Rep. Johnson Holds Hearing on How Special Interests Threaten Judicial Independence

September 22, 2020
Press Release
Chairman: Dark money, partisan pressure, ideological litmus tests, attacks by the President, a rubber stamp Senate, and a midnight judicial appointment. This is how courts are captured.

WASHINGTON, D.C. – Today, Congressman Hank Johnson (GA-04), chair of the Judiciary Subcommittee on Courts, Intellectual Property and the Internet, held a hearing on the problem of “court capture” — the growing influence of ideology, special interest groups, and dark money on the federal judicial process – and its consequences for the rule of law, the public’s faith in an independent judiciary, and the separation of powers.   

“Dark money, partisan pressure, ideological litmus tests, attacks by the President, a rubber stamp Senate, and a midnight judicial appointment,” said Chairman Johnson. “This is how courts are captured.  This is how our judges can be seen to have lost their connection to the American people and the constitution.  This is how we lose the faith of our fellow citizens.”

Congressman Johnson and subcommittee welcomed witnesses Sen. Sheldon Whitehouse (D-RI); Amanda Hollis-Brusky, Associate Professor of Politics, Pomona College; Nancy Gertner, retired U.S. District Court judge and Senior Lecturer on Law, Harvard Law School; Tom Ginsburg, Leo Spitz Professor of International Law and Professor of Political Science, University of Chicago; and Ilya Shapiro, Director, Robert A. Levy Center for Constitutional Studies, Cato Institute.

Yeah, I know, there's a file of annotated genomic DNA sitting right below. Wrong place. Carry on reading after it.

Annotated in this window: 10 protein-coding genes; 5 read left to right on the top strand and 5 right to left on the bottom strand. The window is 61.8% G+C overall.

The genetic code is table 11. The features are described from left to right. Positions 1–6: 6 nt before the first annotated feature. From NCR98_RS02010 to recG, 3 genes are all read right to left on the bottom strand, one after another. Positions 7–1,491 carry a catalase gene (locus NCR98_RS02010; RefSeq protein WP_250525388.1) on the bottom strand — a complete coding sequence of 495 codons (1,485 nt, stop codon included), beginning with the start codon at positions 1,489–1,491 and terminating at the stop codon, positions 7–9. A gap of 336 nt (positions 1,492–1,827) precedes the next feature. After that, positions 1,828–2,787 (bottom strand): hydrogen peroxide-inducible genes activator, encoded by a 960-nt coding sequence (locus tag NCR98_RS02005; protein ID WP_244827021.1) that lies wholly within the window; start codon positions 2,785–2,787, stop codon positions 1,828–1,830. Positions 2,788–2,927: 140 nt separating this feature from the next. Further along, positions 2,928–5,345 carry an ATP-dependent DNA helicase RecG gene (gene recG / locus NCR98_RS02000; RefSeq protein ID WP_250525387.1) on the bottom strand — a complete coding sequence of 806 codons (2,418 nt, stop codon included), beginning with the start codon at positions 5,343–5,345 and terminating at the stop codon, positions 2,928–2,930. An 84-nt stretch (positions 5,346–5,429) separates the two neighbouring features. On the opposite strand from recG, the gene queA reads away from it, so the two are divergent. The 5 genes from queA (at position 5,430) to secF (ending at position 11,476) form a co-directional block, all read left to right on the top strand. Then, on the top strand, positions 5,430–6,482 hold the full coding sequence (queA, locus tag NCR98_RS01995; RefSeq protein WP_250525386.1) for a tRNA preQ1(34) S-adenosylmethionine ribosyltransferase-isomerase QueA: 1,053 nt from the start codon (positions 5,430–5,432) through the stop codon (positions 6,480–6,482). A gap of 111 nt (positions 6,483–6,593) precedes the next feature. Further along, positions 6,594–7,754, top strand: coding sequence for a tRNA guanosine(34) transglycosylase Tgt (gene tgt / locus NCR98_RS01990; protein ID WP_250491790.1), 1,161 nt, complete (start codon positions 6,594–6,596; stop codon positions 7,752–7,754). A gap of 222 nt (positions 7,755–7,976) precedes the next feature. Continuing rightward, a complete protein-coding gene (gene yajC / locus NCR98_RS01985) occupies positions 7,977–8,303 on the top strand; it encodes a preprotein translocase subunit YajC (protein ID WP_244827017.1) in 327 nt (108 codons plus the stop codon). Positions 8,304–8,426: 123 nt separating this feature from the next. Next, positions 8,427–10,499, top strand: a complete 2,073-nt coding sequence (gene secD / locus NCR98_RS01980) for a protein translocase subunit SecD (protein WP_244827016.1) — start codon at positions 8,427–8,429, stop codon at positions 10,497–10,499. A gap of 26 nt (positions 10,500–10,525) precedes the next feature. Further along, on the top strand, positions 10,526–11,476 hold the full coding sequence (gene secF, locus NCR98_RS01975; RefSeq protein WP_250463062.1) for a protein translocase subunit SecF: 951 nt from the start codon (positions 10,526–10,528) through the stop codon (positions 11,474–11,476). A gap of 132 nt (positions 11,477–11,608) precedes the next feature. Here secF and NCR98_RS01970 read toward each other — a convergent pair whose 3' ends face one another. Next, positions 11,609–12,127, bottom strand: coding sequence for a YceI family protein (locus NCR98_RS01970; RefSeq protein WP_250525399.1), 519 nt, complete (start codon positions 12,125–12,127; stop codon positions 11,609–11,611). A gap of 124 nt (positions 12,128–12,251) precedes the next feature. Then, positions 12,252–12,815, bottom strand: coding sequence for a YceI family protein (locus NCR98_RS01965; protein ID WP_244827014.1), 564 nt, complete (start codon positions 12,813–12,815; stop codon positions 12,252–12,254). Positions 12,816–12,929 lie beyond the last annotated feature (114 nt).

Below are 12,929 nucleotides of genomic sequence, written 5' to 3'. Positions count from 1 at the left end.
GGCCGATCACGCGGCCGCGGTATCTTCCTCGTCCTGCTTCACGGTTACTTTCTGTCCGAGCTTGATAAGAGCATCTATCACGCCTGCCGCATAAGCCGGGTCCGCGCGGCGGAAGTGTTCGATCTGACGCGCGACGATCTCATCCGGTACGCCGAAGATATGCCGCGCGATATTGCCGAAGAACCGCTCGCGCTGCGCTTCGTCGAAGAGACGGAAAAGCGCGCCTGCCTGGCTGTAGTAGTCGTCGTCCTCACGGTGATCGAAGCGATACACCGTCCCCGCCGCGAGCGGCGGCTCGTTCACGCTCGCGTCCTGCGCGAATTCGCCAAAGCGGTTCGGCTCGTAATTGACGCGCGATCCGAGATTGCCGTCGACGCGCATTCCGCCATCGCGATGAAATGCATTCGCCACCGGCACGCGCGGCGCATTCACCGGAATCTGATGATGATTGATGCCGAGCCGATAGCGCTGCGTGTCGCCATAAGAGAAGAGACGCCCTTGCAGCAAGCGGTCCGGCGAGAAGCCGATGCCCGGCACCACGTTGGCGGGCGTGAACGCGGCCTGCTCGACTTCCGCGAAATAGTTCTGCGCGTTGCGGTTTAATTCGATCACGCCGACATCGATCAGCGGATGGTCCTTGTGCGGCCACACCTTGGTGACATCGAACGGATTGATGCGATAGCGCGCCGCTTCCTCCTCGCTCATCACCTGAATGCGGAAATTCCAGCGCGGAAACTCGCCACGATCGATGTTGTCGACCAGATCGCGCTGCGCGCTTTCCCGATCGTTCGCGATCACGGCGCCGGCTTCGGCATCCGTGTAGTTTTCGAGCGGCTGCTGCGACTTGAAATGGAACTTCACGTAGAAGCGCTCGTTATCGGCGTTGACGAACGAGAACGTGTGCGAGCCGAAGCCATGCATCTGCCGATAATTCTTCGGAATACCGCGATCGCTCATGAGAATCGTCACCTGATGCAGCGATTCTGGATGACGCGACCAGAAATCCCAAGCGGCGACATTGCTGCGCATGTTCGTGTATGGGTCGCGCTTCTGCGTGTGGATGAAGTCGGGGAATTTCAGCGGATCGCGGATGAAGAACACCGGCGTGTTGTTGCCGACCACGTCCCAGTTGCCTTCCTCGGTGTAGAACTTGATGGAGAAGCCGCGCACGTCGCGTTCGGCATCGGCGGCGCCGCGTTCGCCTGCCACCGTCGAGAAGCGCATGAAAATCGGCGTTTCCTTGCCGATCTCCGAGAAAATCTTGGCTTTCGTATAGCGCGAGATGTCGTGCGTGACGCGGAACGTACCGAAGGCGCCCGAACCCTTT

“For big special interests, the rewards of an amenable judiciary are immense,” Sen. Whitehouse said in his remarks to the subcommittee.  “A well-stocked bench can deliver things elected Members of Congress would never vote for: such as letting corporations spend unlimited money – even nowadays anonymous, untraceable ‘dark money’ – in our elections.  . . . The prizes are enormous, and big special interests have the stamina to play the long game.”

The following are Chairman Johnson’s opening remarks: This hearing has been rescheduled many times, and I thank my colleagues for their patience as we’ve worked to find a date and our witnesses for their flexibility.  The issue of the politicization of our cherished court system is a matter of great importance to me, and I’m sure this sentiment is echoed by many of my colleagues here today. 

[Watch HERE]

I don’t need to tell you that this hearing has taken on new weight given the events of the past week.  The loss of Supreme Court Justice Ruth Bader Ginsburg is something we all feel acutely.  She was inspirational — not just as a way-paver and role model for generations of lawyers here and around the world. She fought to protect so many of the rights that shape our lives as citizens of this nation. We are all better off in some small way because she touched our lives.  

We know her as someone who started her career fighting for women’s equality.  And we know her as someone who had a deep, heartfelt commitment to our constitution.  This is a personal loss to all of us.  No one can ever replace her, but we must honor her legacy by continuing to fight for the rights she championed her entire career.  And by protecting the institution that she loved.